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The clubhouse opens its doors. Is anyone in a hurry to get in?

Among early adopters, the most coveted item this time last year was not hand sanitizers or Clorox cloths, but a username on Clubhouse, the only social media audio platform that made Silicon Valley stand out when it was launched in the spring. Access demanded an invitation from someone who was already in the app, and these were so in demand during the lonely months of quarantine that someone sold for hundreds of dollars on eBay. The clubhouse was hailed as the future of social media by many outlets (including this one) as the waiting list grew to 10 million.

Today, these invitations are worthless: Klubbhuset had its long-awaited general release on Wednesday, which means that everyone can now create an account by downloading the app. And yet the masses do not seem to be in a hurry. The app had 484,000 new installations globally between July 21

and 25, according to the analysis group SensorTower. This is an increase of 17 percent from the previous five-day period, mainly from outside the United States. On Apple’s App Store, Clubhouse ranked 10th among apps in the free social networking category the first day it was open to the public – even Google Duo downloads were higher. On Android, where Clubhouse is newer, it barely cracked the top 20.

For an app that only recently knocked out Instagram, TikTok and WhatsApp in global app stores, it’s a mediocre debut. Clubhouse has previously said that the invitation system was the key to growing “in a measured way”, on board new users in groups and expanding functions such as DMs as needed. Without its exclusivity, however, Clubhouse seems to have lost some of its hype.

“Selling my clubhouse is inviting,” joked tech blogger Jane Manchun Wong on Wednesday as the app announced it would be available for general download. “You may have to pay people to take them away from you,” said Alex Lieberman, chairman of Morning Brew, in an e-mail newsletter favored by the millennial business district. Morning Brew had recently declared Clubhouse “over”, noting that the app felt less “like Soho House – exclusive and therefore mysteriously cool” and more “like an open house.”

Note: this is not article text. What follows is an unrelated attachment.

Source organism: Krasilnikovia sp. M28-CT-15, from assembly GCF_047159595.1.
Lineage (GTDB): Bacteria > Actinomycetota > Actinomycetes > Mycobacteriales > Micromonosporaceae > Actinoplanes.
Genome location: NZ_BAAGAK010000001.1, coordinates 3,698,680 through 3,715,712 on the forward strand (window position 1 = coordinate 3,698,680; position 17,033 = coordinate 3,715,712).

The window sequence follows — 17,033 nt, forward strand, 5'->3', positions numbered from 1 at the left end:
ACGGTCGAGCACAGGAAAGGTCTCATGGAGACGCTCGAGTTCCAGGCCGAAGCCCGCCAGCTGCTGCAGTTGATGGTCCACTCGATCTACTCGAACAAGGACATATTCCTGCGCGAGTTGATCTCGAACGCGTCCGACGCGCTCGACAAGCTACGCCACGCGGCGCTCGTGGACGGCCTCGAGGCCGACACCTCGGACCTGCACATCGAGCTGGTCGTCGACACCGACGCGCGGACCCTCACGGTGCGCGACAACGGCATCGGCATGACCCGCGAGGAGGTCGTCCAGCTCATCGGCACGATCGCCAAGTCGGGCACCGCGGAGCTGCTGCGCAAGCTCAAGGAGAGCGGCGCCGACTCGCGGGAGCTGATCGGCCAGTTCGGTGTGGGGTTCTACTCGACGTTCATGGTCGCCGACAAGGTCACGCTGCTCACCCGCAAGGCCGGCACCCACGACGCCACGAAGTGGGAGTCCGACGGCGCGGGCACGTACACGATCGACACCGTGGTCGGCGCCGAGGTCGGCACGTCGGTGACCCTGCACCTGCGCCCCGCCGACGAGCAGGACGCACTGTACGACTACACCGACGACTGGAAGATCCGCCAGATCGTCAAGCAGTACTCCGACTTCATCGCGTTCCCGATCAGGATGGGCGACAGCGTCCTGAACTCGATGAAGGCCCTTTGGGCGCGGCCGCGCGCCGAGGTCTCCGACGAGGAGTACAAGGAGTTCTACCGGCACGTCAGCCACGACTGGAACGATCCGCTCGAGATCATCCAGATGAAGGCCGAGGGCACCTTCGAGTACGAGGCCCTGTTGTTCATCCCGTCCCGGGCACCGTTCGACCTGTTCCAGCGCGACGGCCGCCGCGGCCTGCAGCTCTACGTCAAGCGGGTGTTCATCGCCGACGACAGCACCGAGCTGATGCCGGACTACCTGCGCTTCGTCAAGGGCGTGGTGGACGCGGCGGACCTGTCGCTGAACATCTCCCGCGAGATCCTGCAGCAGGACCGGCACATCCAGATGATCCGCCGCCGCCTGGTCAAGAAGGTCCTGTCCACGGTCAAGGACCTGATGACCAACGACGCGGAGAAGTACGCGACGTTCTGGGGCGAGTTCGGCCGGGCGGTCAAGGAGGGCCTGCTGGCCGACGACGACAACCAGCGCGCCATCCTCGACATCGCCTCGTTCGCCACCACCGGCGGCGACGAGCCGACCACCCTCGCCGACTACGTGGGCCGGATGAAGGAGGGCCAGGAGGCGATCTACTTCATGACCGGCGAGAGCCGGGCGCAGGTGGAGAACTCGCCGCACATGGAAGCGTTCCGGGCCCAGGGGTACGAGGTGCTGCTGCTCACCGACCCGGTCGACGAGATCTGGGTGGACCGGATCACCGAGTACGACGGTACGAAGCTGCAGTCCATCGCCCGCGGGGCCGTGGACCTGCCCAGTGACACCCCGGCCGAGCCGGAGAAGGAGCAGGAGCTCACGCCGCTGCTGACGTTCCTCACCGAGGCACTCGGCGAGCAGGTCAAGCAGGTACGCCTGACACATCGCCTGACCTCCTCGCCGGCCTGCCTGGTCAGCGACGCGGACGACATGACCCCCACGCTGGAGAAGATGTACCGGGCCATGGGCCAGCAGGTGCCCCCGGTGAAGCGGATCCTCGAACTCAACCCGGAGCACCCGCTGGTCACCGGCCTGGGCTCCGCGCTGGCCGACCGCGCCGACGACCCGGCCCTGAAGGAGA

The clubhouse is still growing in some markets, especially outside the United States. In June, the app had 7.7 million new downloads, of which 5.8 million came from India. International growth was an important part of Clubhouse’s latest fundraiser, where investors valued the app at $ 4 billion. Nevertheless, since user growth in the US slowed down, some have questioned whether the app can live up to the valuation. “NFTs or clubhouse rating, which is the biggest bubble?” technical analyst Michael Gartenberg tweeted earlier this year. And last week, tech publicist Ed Zitron called the clubhouse’s general release “the big stink that no one wants to talk about.”

The clubhouse points to its international growth as proof that people still like being on the app. “Globally, we have seen the number of rooms created daily rise from 300,000 in May to 400,000 in June to 500,000 in July, indicating an increasing number of dedicated users,” a spokesman wrote via email. But it also faces more competition now than it did when it was first launched. Facebook and Twitter both created live audio features over the past year, with ways for audio creators to monetize their content. Discord, the audio chat app that was originally popular with gamers, was touted as a place for creators of all kinds to “talk and hang out”. The social isolation of the pandemic was a tailwind for many digital platforms; now they have to compete with each other for the creators and the content that makes the users come back.

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